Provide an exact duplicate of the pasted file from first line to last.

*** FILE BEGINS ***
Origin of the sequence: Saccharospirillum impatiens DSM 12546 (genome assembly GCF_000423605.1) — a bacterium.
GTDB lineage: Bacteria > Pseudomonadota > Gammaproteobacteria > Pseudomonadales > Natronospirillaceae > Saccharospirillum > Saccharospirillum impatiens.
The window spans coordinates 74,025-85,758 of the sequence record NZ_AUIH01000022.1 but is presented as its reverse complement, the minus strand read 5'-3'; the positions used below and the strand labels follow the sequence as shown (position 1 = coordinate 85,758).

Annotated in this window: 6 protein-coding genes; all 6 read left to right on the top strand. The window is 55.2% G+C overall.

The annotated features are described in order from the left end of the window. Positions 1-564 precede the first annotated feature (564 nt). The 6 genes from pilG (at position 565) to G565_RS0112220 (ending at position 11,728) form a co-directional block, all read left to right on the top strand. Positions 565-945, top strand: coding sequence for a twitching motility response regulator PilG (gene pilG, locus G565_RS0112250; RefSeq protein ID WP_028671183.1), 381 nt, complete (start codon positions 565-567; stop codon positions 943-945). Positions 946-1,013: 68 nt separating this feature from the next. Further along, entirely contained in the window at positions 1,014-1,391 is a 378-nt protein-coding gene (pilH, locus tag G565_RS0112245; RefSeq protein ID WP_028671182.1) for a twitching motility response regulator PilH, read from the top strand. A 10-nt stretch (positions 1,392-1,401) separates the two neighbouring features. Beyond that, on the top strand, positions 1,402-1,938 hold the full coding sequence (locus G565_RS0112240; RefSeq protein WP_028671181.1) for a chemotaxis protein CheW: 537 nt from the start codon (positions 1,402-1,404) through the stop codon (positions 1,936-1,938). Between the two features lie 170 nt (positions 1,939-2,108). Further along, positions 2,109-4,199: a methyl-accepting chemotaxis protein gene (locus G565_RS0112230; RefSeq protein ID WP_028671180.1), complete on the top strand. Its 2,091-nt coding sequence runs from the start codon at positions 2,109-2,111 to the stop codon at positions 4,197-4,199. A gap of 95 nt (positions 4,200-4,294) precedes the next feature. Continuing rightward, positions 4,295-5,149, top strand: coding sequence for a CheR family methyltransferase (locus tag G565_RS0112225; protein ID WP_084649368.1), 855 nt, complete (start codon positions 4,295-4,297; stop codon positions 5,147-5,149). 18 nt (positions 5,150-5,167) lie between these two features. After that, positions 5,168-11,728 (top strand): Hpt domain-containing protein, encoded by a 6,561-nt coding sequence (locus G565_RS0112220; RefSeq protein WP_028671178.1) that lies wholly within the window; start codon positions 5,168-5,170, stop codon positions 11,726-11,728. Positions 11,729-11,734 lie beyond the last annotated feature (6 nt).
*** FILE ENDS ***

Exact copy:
Origin of the sequence: Saccharospirillum impatiens DSM 12546 (genome assembly GCF_000423605.1) — a bacterium.
GTDB lineage: Bacteria > Pseudomonadota > Gammaproteobacteria > Pseudomonadales > Natronospirillaceae > Saccharospirillum > Saccharospirillum impatiens.
The window spans coordinates 74,025-85,758 of the sequence record NZ_AUIH01000022.1 but is presented as its reverse complement, the minus strand read 5'-3'; the positions used below and the strand labels follow the sequence as shown (position 1 = coordinate 85,758).

Annotated in this window: 6 protein-coding genes; all 6 read left to right on the top strand. The window is 55.2% G+C overall.

The annotated features are described in order from the left end of the window. Positions 1-564 precede the first annotated feature (564 nt). The 6 genes from pilG (at position 565) to G565_RS0112220 (ending at position 11,728) form a co-directional block, all read left to right on the top strand. Positions 565-945, top strand: coding sequence for a twitching motility response regulator PilG (gene pilG, locus G565_RS0112250; RefSeq protein ID WP_028671183.1), 381 nt, complete (start codon positions 565-567; stop codon positions 943-945). Positions 946-1,013: 68 nt separating this feature from the next. Further along, entirely contained in the window at positions 1,014-1,391 is a 378-nt protein-coding gene (pilH, locus tag G565_RS0112245; RefSeq protein ID WP_028671182.1) for a twitching motility response regulator PilH, read from the top strand. A 10-nt stretch (positions 1,392-1,401) separates the two neighbouring features. Beyond that, on the top strand, positions 1,402-1,938 hold the full coding sequence (locus G565_RS0112240; RefSeq protein WP_028671181.1) for a chemotaxis protein CheW: 537 nt from the start codon (positions 1,402-1,404) through the stop codon (positions 1,936-1,938). Between the two features lie 170 nt (positions 1,939-2,108). Further along, positions 2,109-4,199: a methyl-accepting chemotaxis protein gene (locus G565_RS0112230; RefSeq protein ID WP_028671180.1), complete on the top strand. Its 2,091-nt coding sequence runs from the start codon at positions 2,109-2,111 to the stop codon at positions 4,197-4,199. A gap of 95 nt (positions 4,200-4,294) precedes the next feature. Continuing rightward, positions 4,295-5,149, top strand: coding sequence for a CheR family methyltransferase (locus tag G565_RS0112225; protein ID WP_084649368.1), 855 nt, complete (start codon positions 4,295-4,297; stop codon positions 5,147-5,149). 18 nt (positions 5,150-5,167) lie between these two features. After that, positions 5,168-11,728 (top strand): Hpt domain-containing protein, encoded by a 6,561-nt coding sequence (locus G565_RS0112220; RefSeq protein WP_028671178.1) that lies wholly within the window; start codon positions 5,168-5,170, stop codon positions 11,726-11,728. Positions 11,729-11,734 lie beyond the last annotated feature (6 nt).